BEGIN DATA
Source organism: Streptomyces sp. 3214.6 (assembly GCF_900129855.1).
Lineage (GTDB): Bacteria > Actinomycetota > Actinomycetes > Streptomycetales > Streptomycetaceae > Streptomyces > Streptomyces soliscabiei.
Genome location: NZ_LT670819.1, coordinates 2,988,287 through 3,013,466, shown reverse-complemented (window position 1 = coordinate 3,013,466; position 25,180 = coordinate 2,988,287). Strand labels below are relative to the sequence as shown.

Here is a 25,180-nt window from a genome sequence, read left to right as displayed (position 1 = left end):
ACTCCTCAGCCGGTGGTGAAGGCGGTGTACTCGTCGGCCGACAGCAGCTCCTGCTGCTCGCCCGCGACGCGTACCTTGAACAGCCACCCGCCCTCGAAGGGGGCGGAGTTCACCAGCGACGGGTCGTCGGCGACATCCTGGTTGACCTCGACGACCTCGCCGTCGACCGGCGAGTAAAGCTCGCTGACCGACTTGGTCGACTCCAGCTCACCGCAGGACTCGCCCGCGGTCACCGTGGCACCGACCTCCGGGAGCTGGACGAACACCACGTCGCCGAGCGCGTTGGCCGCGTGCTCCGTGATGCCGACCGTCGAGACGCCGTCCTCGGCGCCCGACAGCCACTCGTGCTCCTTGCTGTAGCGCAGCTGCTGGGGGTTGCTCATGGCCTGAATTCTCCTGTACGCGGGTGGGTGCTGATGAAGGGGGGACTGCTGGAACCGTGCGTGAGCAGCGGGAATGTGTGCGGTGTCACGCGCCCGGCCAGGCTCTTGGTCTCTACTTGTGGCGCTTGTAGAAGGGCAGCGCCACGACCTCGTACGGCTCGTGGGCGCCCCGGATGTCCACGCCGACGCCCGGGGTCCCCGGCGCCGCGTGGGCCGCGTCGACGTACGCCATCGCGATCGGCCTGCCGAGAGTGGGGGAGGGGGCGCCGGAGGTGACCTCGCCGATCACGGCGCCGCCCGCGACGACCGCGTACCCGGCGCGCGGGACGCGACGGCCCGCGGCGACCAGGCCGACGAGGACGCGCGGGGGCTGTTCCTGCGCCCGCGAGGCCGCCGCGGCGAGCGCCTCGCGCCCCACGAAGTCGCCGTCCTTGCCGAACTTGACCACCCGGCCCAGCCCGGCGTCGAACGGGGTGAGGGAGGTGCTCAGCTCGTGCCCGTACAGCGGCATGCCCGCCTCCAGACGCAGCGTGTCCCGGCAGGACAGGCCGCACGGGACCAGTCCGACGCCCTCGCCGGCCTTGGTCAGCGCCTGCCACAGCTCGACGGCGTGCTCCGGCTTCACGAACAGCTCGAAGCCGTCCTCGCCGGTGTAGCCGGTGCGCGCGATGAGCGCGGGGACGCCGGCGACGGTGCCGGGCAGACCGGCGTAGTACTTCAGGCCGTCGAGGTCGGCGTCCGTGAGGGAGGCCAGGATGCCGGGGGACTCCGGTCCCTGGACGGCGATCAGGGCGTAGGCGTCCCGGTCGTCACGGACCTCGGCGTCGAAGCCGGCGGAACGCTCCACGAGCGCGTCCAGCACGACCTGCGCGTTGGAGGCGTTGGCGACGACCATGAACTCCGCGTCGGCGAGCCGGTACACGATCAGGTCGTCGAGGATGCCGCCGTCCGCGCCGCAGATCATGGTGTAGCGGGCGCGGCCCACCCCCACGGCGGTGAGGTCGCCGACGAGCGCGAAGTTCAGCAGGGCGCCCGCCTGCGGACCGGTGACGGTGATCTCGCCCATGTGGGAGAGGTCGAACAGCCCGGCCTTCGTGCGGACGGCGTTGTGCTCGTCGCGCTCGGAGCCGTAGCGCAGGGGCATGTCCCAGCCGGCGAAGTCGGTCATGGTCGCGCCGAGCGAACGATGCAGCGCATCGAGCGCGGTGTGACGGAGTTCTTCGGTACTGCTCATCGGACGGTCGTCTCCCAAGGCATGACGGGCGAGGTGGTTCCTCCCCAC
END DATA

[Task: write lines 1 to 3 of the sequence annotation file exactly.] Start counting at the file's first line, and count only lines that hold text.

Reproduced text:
Source organism: Streptomyces sp. 3214.6 (assembly GCF_900129855.1).
Lineage (GTDB): Bacteria > Actinomycetota > Actinomycetes > Streptomycetales > Streptomycetaceae > Streptomyces > Streptomyces soliscabiei.
Genome location: NZ_LT670819.1, coordinates 2,988,287 through 3,013,466, shown reverse-complemented (window position 1 = coordinate 3,013,466; position 25,180 = coordinate 2,988,287). Strand labels below are relative to the sequence as shown.